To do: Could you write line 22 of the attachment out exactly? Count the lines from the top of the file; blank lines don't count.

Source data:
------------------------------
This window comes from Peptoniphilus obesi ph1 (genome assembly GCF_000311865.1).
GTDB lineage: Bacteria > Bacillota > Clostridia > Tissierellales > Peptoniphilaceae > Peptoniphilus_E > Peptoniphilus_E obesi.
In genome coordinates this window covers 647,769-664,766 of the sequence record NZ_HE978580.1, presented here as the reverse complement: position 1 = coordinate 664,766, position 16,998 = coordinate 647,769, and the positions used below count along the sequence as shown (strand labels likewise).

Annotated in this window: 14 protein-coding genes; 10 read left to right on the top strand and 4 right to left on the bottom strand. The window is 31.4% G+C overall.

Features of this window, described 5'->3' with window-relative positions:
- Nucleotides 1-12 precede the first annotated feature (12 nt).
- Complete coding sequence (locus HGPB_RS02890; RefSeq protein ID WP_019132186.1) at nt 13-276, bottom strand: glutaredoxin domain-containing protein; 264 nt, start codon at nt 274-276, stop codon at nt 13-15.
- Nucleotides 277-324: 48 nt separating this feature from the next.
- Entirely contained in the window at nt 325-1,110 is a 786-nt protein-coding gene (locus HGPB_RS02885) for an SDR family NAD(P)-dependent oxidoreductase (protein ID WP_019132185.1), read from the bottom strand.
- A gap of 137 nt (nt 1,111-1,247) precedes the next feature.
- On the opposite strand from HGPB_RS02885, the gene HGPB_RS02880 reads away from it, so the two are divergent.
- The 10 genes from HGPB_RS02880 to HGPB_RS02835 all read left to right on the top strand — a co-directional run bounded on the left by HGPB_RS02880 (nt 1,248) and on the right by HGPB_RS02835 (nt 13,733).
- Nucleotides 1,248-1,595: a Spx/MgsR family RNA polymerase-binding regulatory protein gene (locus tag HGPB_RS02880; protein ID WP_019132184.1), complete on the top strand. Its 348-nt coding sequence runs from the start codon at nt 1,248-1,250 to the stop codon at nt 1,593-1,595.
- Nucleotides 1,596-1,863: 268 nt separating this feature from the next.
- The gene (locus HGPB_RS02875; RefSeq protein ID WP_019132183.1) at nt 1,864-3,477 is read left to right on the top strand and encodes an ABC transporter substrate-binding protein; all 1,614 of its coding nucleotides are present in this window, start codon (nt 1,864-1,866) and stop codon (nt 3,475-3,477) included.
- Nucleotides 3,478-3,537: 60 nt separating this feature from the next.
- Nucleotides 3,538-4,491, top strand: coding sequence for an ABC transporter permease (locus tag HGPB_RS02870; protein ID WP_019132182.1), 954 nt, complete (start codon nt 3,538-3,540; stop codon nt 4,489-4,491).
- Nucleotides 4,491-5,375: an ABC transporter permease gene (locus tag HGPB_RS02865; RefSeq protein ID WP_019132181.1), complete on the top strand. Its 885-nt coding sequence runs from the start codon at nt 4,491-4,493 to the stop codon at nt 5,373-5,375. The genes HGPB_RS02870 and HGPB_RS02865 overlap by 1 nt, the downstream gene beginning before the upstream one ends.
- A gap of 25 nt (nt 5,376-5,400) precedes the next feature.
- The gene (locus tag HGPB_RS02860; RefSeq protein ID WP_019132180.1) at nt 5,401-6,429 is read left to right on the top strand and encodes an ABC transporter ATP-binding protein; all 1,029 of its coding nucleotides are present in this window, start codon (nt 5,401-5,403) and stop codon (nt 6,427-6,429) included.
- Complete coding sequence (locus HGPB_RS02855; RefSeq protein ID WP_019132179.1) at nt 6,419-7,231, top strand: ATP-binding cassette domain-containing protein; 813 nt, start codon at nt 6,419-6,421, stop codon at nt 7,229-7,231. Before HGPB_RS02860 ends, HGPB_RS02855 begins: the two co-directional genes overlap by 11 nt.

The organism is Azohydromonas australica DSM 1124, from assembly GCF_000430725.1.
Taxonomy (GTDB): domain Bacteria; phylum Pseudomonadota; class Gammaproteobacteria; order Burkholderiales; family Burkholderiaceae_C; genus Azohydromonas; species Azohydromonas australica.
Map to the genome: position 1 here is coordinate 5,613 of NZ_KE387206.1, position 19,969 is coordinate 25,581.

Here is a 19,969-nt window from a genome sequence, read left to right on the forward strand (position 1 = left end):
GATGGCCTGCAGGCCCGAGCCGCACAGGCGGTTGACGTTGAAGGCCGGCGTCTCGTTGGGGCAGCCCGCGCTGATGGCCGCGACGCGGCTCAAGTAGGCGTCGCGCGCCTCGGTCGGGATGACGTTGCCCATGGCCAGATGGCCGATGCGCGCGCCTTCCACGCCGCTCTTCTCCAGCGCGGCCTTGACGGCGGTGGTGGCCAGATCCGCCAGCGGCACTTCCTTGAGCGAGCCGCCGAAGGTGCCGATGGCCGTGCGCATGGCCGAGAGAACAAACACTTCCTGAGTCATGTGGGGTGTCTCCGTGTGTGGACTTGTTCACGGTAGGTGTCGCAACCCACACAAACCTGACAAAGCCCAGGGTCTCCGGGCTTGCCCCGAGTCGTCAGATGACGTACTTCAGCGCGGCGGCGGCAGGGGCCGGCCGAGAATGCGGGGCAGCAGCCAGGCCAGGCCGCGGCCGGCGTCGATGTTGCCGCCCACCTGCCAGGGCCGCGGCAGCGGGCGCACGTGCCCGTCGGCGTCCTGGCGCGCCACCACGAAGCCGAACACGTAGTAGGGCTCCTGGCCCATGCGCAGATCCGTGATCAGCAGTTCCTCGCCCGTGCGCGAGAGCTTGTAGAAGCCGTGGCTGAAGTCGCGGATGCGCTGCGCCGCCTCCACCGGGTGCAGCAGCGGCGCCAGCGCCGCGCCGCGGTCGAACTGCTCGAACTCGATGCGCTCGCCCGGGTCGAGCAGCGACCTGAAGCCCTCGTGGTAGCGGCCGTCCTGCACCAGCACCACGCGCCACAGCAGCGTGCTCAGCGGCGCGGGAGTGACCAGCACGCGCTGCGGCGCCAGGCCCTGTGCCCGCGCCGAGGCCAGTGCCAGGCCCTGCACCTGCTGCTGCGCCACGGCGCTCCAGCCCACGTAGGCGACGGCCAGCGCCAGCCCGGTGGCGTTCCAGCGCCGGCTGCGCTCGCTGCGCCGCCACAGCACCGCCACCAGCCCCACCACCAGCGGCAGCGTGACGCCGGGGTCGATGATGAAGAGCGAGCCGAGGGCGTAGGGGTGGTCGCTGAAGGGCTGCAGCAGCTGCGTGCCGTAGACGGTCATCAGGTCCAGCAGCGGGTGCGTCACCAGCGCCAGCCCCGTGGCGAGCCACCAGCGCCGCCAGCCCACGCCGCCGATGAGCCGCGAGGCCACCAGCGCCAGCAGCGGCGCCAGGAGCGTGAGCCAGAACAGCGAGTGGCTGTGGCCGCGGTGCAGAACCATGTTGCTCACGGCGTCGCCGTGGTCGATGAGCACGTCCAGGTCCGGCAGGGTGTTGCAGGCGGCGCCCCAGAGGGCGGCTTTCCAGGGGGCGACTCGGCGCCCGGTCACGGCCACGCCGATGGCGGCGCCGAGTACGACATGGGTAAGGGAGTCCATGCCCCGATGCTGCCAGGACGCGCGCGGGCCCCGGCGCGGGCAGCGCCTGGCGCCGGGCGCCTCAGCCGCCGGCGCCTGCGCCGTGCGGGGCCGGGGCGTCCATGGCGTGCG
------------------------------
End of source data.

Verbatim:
The organism is Azohydromonas australica DSM 1124, from assembly GCF_000430725.1.